Myths & Realities
Nearly 81.5 million Americans have considered adopting a child.
If just one in 500 of these adults adopted, every waiting child in foster care would have a permanent family.
But adoption from foster care is often misunderstood, preventing children from finding forever families.
Discover some of the most common misconceptions, and read about the reality behind each.
Adoption from foster care may cost less than private infant or international adoption, but it’s still expensive.
Adoption from foster care normally costs little or nothing.
A biological parent can come to take an adopted child back.
This is a fear for nearly half of the people considering adoption. However, biological parents have no way to gain back custody of the child or children once their parental rights are terminated.
Children enter foster care because they committed a crime.
This belief is held by 50 percent of Americans, but actually, children enter U.S. foster care through no fault of their own. Usually, they are victims of neglect, abandonment, or abuse.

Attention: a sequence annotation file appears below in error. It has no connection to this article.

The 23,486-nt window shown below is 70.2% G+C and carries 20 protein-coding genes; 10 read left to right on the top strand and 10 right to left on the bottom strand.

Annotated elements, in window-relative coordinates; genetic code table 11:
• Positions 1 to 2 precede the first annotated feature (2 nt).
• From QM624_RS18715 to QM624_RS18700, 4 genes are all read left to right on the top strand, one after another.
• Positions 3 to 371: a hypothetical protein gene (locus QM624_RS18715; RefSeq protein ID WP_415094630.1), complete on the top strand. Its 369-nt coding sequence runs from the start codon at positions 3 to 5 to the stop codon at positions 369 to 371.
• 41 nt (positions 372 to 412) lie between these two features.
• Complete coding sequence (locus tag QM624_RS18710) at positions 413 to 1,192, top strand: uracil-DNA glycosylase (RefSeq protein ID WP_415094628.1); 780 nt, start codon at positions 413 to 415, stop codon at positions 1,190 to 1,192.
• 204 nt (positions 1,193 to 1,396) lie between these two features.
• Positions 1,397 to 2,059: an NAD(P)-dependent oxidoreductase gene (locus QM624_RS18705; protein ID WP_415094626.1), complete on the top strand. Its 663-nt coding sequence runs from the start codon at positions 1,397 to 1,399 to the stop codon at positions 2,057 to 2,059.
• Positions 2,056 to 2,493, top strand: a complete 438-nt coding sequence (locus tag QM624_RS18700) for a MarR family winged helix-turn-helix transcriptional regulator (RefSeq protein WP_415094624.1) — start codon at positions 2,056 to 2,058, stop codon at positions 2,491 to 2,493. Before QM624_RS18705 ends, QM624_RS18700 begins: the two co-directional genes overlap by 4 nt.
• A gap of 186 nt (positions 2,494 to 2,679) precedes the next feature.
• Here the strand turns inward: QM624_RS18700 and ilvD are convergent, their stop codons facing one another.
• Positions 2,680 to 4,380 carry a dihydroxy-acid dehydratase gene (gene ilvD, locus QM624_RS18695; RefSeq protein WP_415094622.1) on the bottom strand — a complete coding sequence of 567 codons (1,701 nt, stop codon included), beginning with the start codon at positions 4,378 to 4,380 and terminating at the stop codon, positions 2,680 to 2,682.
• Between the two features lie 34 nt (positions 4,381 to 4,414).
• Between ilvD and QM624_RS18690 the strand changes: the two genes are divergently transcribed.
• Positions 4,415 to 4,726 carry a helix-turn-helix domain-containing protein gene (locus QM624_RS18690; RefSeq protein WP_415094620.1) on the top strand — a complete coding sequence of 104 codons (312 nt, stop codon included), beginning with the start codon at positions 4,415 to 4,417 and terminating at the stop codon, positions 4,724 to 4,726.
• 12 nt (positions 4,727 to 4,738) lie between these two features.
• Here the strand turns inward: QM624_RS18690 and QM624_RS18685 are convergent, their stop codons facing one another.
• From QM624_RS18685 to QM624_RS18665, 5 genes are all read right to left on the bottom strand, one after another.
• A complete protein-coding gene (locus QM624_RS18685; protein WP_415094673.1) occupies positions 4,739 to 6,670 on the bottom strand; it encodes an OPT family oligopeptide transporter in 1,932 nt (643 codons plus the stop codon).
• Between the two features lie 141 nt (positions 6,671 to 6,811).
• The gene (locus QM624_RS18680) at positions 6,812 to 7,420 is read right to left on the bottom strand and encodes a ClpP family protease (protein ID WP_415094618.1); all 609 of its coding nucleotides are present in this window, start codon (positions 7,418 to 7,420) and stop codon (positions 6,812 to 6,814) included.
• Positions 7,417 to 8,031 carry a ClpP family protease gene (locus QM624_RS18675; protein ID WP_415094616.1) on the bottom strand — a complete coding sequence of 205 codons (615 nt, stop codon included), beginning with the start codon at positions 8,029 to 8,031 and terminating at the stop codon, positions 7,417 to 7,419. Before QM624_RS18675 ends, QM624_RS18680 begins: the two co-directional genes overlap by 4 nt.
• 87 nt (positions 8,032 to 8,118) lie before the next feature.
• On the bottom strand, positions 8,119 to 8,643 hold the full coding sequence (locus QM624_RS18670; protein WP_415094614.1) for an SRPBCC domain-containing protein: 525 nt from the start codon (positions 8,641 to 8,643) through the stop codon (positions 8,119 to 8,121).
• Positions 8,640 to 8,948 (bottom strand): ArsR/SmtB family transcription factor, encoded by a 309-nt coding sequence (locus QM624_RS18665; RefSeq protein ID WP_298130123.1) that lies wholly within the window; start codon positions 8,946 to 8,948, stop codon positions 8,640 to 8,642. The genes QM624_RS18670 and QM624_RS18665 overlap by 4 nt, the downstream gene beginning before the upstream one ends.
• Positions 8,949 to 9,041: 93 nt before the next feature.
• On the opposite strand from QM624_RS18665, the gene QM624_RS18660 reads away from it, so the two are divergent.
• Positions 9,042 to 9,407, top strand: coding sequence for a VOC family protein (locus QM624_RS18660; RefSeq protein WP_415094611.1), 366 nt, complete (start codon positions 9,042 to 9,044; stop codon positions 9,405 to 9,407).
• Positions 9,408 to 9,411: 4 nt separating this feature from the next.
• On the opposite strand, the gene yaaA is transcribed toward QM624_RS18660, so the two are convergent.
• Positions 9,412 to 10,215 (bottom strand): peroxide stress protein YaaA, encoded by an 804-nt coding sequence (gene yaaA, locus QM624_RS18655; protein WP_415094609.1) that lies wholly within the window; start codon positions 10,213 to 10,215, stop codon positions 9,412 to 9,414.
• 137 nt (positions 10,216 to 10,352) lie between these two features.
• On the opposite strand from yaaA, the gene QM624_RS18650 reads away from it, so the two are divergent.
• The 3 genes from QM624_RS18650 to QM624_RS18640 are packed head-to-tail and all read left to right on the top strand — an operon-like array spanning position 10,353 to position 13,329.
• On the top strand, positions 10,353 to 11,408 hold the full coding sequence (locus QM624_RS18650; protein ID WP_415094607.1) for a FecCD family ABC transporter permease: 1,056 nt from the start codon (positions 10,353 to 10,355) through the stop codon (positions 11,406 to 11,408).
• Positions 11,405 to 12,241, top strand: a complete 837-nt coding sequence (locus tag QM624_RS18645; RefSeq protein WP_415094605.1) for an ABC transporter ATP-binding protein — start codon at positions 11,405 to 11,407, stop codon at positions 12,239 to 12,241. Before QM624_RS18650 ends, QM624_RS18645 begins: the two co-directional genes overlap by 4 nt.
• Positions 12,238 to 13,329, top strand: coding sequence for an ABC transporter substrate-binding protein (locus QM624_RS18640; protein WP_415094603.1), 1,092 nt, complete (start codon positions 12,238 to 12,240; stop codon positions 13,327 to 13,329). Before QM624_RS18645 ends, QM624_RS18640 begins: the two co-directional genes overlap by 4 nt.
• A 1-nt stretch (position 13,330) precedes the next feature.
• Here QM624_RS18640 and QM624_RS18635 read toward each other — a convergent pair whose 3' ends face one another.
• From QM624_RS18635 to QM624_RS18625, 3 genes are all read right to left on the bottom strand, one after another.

A single parent can’t provide a healthy environment for an adopted child.
A single parent can provide a loving, stable home. In fact, as the number of two-parent families declines, an increasing number of children live in single-parent homes. In 2012, this number was 28%.
No person over 55 can provide a healthy and loving environment for an adopted child.
This belief is held, erroneously, by 61 percent of Americans. In truth, almost one in four adopted children lives happily with an adoptive parent 55 years or older.
*All statistics are from the National Foster Care Adoption Attitudes Survey, commissioned by the Dave Thomas Foundation for Adoption and conducted by Harris Interactive, June 2013.
A home for every child.